Facelift for nasolabial folds, or more commonly referred to as laugh lines as they “circumscribe” the corners of the mouth, requires a different approach than the standard technique.
While the standard facelift rejuvenates the area starting from the lower eyelid down to the upper neck, much of its focus is on the jowling, which is caused by the loose skin and possibly some excess fat along the jawline.
But if one of the primary goals is to eliminate or at least soften the appearance of nasolabial folds, Beverly Hills plastic surgeon Dr. Tarick Smiley says facelift must cut more deeply into the facial muscle tissue so the “main structure” around the nose and cheeks are pulled up and tightened.
The facial tissue is then attached into the underlying structures within the lower eyelid, he adds.
The aforementioned surgical “method” not only softens the laugh lines, but may also result in fuller cheeks and thinner lower face, an improvement from the once boxy facial shape.
However, facelift is not the only option for patients who want to minimize the appearance of their nasolabial folds. For instance, volumizers—which can be in the form of cheek implants, dermal fillers, or fat transfer—can fill in the hollowed mid face and provide some lifting effect.
Filling in the cheeks can address several problems, and not just the nasolabial folds. For many patients, they can also notice improvements in the appearance of their hollowed lower eyelid and the downturn of their mouth without actually touching these facial areas.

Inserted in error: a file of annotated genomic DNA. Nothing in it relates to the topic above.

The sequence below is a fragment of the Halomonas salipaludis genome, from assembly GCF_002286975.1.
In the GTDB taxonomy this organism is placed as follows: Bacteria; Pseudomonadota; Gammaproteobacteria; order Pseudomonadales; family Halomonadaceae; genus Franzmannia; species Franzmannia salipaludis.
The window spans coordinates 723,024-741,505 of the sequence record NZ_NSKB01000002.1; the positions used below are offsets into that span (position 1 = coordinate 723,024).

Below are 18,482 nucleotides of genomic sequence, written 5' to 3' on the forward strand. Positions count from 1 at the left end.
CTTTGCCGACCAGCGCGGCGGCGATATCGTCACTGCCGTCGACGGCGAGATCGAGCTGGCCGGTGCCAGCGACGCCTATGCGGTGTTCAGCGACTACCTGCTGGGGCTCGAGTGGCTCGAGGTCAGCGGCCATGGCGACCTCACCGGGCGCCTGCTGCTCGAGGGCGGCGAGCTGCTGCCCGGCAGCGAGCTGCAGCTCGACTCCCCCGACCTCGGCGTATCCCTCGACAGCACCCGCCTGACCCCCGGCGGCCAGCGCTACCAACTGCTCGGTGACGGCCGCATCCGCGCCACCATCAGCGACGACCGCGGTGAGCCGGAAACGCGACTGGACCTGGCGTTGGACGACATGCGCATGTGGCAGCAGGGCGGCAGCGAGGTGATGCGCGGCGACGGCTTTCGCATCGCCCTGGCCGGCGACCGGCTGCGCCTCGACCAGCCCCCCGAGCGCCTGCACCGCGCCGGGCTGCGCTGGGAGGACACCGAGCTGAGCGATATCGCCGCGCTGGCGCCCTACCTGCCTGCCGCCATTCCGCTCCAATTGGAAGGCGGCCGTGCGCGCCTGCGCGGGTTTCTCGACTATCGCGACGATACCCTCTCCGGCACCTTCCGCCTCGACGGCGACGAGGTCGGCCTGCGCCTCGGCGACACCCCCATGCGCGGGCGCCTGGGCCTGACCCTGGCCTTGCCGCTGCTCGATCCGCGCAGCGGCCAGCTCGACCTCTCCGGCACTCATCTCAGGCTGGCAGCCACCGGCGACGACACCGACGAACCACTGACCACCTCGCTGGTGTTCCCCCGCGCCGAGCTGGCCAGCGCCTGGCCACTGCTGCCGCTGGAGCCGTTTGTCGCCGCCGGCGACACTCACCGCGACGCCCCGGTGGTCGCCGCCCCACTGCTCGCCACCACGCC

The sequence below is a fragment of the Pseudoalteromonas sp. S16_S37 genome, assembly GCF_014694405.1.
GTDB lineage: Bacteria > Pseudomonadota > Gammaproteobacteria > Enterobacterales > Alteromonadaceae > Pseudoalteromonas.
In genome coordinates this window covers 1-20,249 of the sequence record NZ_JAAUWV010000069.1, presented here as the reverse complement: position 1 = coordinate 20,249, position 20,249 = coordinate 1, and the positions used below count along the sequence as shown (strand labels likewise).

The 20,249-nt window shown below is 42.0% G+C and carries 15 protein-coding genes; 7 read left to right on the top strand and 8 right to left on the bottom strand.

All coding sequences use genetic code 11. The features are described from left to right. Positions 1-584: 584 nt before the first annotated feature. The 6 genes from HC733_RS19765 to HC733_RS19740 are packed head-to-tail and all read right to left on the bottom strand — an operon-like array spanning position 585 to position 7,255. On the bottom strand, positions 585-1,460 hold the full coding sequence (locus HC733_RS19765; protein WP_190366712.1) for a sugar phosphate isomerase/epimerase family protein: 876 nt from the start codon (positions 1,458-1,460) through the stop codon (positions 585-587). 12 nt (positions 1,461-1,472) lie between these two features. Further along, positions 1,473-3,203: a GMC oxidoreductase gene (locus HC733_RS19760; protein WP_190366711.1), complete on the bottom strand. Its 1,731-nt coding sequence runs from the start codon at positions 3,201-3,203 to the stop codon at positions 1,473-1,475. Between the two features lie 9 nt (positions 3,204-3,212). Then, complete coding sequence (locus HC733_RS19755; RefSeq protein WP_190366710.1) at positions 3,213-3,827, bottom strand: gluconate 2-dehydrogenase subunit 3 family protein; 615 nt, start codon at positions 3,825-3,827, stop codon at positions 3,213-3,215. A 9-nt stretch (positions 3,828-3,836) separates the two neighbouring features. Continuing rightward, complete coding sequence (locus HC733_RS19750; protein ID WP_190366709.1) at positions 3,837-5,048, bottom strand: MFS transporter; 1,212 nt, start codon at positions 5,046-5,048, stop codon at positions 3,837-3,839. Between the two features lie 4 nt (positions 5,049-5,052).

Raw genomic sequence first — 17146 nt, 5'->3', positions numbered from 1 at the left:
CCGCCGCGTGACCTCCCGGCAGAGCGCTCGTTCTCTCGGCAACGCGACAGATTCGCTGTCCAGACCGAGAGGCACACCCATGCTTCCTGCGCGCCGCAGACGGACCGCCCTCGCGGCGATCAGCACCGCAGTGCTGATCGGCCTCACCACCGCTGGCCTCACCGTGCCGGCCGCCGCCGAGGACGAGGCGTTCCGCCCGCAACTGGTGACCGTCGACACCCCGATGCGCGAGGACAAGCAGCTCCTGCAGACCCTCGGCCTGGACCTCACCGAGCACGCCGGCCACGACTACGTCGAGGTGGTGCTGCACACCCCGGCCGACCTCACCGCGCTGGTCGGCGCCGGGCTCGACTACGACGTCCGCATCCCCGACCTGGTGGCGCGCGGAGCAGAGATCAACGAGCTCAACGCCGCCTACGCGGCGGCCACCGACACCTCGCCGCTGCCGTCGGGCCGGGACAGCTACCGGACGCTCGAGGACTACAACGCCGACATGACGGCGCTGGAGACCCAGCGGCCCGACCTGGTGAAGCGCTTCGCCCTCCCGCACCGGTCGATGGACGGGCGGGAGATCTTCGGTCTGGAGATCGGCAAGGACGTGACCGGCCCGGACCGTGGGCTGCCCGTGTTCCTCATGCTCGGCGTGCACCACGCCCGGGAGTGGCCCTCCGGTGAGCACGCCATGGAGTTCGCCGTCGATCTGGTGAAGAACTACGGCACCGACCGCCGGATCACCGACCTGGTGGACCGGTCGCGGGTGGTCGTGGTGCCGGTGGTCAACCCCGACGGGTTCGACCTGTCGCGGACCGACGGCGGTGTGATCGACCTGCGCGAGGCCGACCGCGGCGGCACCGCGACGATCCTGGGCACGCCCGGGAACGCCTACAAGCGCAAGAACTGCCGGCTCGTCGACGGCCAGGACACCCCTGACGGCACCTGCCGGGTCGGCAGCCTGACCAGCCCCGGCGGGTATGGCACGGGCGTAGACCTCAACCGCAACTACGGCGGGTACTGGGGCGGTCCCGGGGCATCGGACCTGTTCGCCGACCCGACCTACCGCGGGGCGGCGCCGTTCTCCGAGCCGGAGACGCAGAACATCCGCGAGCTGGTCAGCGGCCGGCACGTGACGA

Arguably, the most popular volumizers are hyaluronic acid-based dermal fillers such as Perlane and Restylane. They are injected beneath the muscles to fill in the deep folds or to correct the hollowed appearance, leading to a more refreshed countenance.
While hyaluronic fillers do not result in downtime, their effects can only last anywhere from four months to a year. For this reason, in the long run they cost more than the implants since each session can range from $1,000 to $3,000.
For a more permanent solution, cheek implant or fat transfer can be a good alternative to dermal fillers.
A cheek implant surgery may cost $5,000-$8,000, although it may get as high as $15,000 particularly with the use of a customized implant.
Meanwhile, fat transfer, which on average costs $5,000-$6,000, can also provide near permanent results as long as the grafts “settle” properly and form their new blood supply. In this procedure, donor fats are collected through a gentle type of liposuction, which are then purified and re-injected into the recipient site.